2020 Banned Books Week Theme Announced

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On April 20, the Banned Books Week coalition, an international alliance of diverse organizations joined by a commitment to increase awareness of the annual celebration of the freedom to read, announced this year’s theme: “Censorship Is a Dead End.” Banned Books Week, which promotes the right to read, will be held September 27–October 3, 2020.

To help celebrate this year’s theme, booksellers were invited to join the Banned Books Week Coalition at 1:00 p.m. ET on Wednesday, April 22, for a special Facebook Live conversation about the 2020 theme and censorship with Laurie Halse Anderson (author of the frequently challenged novel Speak) and an exclusive statement from David Levithan (author of the challenged novel Two Boys Kissing).

Since it was founded in 1982, Banned Books Week has looked to help people recognize and navigate censorship. This year’s celebration embraces a maze motif, an attainable and customizable idea that offers publishers, booksellers, librarians, educators, journalists, and others an opportunity to engage with their communities in a variety of ways, from focused programming to big events.

In recognition of National Library Week (April 19–25), the American Library Association’s Office for Intellectual Freedom released its list of the Top 10 Most Challenged Books of 2019. This list highlights the ways in which curtailing reading materials makes the world smaller. In 2019, ALA tracked nearly 377 attempts to censor library, school, and university materials and services, encompassing 566 books that were challenged or banned. The list includes books that can help readers, especially young people, understand and navigate tough situations, such as George by Alex Gino; Beyond Magenta: Transgender Teens Speak Out by Susan Kuklin; Sex Is a Funny Word by Cory Silverberg and Fiona Smyth; I Am Jazz by Jessica Herthel, Jazz Jennings, and Shelagh McNicholas; and Drama by Raina Telgemeier.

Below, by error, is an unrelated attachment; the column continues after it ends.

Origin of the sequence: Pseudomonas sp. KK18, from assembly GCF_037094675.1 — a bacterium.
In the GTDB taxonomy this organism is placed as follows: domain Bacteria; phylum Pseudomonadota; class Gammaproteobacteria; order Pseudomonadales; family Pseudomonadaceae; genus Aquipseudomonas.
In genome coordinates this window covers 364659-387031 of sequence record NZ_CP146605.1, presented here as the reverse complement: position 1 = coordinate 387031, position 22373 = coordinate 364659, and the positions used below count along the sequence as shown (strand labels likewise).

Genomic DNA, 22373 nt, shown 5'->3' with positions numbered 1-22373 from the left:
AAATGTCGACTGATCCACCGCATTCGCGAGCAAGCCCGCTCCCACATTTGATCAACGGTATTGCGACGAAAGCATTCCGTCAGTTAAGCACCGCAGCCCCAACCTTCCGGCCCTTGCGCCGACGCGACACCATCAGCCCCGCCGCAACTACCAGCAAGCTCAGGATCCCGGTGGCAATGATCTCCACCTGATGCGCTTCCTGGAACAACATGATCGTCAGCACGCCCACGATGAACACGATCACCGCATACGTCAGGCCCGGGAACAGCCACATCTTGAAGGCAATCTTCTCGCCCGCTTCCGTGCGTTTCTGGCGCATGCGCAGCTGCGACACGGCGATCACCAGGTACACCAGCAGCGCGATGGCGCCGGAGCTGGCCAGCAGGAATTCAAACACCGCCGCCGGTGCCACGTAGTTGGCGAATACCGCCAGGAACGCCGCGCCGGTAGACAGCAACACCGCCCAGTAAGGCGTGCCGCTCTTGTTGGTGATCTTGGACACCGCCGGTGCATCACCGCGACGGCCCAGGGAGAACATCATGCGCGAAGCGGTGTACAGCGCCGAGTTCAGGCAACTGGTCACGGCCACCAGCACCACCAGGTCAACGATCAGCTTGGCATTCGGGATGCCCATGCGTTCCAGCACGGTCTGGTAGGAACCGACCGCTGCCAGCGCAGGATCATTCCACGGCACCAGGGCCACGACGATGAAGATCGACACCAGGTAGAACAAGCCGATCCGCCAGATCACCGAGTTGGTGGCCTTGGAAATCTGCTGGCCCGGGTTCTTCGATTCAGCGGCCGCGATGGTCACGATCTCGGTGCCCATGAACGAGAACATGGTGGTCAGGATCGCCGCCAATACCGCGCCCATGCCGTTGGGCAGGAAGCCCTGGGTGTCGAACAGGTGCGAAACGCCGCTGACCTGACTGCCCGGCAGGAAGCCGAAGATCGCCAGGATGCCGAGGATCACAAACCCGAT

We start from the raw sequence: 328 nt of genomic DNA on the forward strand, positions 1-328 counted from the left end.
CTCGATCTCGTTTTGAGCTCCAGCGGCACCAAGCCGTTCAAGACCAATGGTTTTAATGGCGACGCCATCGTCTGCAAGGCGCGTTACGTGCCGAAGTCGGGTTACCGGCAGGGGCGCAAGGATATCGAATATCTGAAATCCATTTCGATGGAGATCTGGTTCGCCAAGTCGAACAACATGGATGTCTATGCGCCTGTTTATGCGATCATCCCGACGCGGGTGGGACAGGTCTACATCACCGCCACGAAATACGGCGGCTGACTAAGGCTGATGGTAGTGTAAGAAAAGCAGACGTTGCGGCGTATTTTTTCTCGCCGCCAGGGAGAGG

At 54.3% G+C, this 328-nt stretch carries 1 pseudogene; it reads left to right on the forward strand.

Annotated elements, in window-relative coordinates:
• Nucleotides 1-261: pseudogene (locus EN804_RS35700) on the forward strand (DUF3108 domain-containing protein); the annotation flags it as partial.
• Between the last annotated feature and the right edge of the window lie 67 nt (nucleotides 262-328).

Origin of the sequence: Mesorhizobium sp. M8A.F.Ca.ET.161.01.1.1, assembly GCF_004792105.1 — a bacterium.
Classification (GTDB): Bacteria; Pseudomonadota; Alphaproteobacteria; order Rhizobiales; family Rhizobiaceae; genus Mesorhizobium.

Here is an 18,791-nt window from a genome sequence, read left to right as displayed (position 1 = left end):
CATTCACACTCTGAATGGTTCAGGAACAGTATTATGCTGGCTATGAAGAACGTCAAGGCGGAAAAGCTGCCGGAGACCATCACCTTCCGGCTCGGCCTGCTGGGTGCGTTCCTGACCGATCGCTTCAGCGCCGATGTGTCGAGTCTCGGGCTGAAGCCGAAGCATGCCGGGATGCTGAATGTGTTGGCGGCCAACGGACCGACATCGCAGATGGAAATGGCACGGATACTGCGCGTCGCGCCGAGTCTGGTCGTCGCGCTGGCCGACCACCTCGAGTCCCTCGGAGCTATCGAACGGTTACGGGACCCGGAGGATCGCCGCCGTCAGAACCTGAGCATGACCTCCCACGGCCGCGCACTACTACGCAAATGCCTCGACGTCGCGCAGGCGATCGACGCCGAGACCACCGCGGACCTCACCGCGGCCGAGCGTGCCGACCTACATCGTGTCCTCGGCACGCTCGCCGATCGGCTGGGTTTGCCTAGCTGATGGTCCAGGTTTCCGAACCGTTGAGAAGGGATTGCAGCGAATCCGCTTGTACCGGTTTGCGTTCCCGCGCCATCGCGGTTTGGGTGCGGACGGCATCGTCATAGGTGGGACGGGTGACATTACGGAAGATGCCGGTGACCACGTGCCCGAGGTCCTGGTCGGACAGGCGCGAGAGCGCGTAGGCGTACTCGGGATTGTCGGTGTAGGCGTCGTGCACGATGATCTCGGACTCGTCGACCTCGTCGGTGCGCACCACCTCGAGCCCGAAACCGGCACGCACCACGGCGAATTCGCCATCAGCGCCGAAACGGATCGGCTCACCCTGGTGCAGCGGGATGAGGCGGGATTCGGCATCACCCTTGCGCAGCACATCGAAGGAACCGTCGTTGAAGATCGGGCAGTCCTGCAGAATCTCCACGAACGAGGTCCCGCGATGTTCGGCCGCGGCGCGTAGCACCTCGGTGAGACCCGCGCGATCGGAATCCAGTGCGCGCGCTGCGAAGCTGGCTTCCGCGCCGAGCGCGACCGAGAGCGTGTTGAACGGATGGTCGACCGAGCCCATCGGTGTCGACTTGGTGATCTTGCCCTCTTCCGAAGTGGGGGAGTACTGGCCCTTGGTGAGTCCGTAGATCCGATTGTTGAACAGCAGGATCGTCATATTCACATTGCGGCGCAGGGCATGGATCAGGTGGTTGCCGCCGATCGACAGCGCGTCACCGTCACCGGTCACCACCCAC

“Books can help young people and readers of all ages explore worlds, lives, and experiences beyond their own,” said Nora Pelizzari, director of communications for the National Coalition Against Censorship. “This exploration is crucial in learning to think critically and independently and to navigate ourselves through life. Limiting access to ideas hurts everyone, and particularly students. Banned Books Week gives us a chance to champion the diverse ideas books let us explore.”

Libraries and schools aren’t the only institutions impacted by censorship, and Banned Books Week is an opportunity for many to engage their communities in a conversation about attempts to stifle creativity, says David Grogan, director for American Booksellers for Free Expression, the bookseller’s voice for free expression.

“Banned Books Week is one of the most important events of the year for independent booksellers,” said Grogan. “It provides booksellers a crucial opportunity to promote conversations about controversial books. Customers are often surprised to hear that book banning still continues to this day, and Banned Books Week is a tremendous way to highlight the importance of the freedom to read.”

The Banned Books Week Coalition includes American Booksellers Association; American Library Association; American Society of Journalists and Authors; Association of University Presses; Authors Guild; Comic Book Legal Defense Fund; Foundation for Individual Rights in Education (FIRE); Freedom to Read Foundation; Index on Censorship; National Coalition Against Censorship; National Council of Teachers of English; PEN America; People For the American Way Foundation; and Project Censored. It is endorsed by the Center for the Book in the Library of Congress. Banned Books Week also receives generous support from DKT Liberty Project and Penguin Random House.